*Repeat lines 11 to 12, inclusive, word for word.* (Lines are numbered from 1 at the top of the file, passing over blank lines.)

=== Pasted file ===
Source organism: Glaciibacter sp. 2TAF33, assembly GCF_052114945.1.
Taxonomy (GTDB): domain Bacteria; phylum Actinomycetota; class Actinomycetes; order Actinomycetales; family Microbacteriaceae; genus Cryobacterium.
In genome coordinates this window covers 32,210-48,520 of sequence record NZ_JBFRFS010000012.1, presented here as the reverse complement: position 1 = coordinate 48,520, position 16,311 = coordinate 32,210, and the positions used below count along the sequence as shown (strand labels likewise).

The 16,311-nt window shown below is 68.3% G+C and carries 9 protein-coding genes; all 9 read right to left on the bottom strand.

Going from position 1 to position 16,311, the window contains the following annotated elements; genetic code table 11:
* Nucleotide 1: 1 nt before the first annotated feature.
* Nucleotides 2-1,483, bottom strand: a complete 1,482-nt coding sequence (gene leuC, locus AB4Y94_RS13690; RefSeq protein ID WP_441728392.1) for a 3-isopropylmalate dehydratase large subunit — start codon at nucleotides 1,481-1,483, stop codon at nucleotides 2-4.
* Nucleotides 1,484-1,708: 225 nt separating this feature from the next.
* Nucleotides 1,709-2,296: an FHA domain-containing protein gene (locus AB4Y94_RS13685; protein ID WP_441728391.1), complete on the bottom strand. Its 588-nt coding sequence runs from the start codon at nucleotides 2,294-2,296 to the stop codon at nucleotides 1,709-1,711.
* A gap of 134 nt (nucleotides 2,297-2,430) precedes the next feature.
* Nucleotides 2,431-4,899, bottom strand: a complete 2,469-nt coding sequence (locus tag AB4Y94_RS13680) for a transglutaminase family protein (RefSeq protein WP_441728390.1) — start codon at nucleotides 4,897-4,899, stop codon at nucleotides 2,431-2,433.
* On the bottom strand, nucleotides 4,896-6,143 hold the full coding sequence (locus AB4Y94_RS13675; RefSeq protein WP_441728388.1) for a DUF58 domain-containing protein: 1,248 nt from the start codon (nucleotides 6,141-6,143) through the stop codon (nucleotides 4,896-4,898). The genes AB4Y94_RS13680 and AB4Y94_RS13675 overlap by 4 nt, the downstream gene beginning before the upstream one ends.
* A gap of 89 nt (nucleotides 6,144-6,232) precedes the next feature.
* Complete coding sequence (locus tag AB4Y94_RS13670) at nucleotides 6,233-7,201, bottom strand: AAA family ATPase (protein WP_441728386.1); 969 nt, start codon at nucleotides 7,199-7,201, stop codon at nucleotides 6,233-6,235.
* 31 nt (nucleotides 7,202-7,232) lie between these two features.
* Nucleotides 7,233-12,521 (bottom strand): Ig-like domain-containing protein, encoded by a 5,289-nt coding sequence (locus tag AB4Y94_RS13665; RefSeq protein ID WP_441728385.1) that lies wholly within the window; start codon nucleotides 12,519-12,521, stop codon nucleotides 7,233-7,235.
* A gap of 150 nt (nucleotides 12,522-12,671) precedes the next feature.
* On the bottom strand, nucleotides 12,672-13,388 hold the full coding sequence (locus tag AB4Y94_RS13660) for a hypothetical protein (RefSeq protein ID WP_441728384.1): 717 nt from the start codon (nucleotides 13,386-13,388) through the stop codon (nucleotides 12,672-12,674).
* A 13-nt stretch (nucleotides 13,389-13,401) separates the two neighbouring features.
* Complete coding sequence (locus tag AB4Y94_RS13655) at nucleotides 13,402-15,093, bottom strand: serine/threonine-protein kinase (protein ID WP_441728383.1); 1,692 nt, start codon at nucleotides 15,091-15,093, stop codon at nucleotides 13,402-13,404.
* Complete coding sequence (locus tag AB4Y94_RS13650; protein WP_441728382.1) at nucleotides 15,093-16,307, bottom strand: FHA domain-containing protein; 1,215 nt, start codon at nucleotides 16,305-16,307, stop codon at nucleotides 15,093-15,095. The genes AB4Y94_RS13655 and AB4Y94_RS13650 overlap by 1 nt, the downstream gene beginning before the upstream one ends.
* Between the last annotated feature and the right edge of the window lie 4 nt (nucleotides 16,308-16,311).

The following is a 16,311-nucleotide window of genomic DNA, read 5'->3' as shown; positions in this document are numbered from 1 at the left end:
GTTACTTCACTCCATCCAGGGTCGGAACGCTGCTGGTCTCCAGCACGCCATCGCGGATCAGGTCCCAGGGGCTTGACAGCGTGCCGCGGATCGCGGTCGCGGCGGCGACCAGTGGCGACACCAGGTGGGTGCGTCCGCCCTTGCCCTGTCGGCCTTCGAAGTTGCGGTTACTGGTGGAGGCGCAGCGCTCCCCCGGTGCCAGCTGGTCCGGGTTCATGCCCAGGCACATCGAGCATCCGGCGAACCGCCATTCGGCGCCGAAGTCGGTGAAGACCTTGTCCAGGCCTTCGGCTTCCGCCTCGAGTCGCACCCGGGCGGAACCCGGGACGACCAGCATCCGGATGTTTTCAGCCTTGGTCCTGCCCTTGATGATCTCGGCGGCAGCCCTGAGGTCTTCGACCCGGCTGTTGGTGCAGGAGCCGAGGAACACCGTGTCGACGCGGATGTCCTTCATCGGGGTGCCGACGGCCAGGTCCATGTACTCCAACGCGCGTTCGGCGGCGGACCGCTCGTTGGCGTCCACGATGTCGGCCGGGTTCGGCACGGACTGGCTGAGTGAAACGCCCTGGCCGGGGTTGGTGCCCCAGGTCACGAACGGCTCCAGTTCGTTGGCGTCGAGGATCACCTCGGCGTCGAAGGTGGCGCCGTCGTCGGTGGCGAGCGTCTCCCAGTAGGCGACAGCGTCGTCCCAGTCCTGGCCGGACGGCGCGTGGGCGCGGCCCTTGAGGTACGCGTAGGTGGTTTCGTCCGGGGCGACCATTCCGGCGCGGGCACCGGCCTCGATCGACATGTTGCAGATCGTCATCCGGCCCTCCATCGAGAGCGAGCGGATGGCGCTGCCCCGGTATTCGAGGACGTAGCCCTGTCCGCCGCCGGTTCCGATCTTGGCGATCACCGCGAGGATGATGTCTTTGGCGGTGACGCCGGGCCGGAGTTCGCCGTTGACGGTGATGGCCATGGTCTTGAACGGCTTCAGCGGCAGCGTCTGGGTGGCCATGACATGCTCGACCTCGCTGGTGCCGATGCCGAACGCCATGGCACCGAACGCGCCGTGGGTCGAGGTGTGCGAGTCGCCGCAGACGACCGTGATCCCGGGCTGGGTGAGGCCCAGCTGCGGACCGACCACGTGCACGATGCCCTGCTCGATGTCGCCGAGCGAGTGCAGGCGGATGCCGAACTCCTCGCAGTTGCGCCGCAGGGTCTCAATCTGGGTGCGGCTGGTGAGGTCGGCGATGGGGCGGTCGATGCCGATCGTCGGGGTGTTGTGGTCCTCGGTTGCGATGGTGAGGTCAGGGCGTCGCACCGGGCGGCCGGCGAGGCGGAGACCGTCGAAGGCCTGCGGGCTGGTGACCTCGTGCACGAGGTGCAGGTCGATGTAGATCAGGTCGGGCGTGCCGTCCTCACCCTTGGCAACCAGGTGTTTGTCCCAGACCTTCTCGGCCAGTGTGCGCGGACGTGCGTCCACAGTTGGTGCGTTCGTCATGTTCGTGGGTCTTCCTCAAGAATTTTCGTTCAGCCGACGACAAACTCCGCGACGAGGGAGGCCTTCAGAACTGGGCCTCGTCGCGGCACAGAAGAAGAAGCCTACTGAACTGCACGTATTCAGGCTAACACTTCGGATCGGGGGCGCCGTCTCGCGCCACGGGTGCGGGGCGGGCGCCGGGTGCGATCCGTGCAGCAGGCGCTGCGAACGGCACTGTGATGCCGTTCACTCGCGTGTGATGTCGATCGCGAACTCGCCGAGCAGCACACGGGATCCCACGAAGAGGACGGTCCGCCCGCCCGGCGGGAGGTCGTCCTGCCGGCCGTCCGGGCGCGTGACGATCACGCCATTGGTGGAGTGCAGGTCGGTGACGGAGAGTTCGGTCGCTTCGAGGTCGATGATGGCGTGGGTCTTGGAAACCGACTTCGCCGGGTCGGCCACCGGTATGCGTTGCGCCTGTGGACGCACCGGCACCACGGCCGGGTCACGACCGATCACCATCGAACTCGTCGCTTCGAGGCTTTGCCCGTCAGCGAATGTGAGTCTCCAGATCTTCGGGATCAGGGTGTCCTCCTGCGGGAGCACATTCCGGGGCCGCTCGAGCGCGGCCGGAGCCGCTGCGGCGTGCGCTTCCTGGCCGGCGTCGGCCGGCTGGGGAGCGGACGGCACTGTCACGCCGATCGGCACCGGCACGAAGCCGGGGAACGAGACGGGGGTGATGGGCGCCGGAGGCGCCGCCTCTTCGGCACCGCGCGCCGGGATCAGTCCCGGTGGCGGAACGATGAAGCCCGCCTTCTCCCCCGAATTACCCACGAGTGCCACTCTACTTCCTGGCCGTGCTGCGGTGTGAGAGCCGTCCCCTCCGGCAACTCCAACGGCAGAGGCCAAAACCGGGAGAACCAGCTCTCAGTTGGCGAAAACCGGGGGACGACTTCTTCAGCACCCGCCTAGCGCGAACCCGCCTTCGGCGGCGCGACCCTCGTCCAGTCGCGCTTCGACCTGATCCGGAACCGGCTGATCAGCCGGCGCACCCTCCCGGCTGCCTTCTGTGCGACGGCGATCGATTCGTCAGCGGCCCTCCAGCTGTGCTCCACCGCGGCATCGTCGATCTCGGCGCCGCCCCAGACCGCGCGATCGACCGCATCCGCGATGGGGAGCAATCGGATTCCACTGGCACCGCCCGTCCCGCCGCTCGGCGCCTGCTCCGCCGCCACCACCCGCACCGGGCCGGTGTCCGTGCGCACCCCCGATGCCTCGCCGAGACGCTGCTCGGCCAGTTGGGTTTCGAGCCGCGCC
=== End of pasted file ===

* Nucleotides 2,431-4,899, bottom strand: a complete 2,469-nt coding sequence (locus tag AB4Y94_RS13680) for a transglutaminase family protein (RefSeq protein WP_441728390.1) — start codon at nucleotides 4,897-4,899, stop codon at nucleotides 2,431-2,433.
* On the bottom strand, nucleotides 4,896-6,143 hold the full coding sequence (locus AB4Y94_RS13675; RefSeq protein WP_441728388.1) for a DUF58 domain-containing protein: 1,248 nt from the start codon (nucleotides 6,141-6,143) through the stop codon (nucleotides 4,896-4,898). The genes AB4Y94_RS13680 and AB4Y94_RS13675 overlap by 4 nt, the downstream gene beginning before the upstream one ends.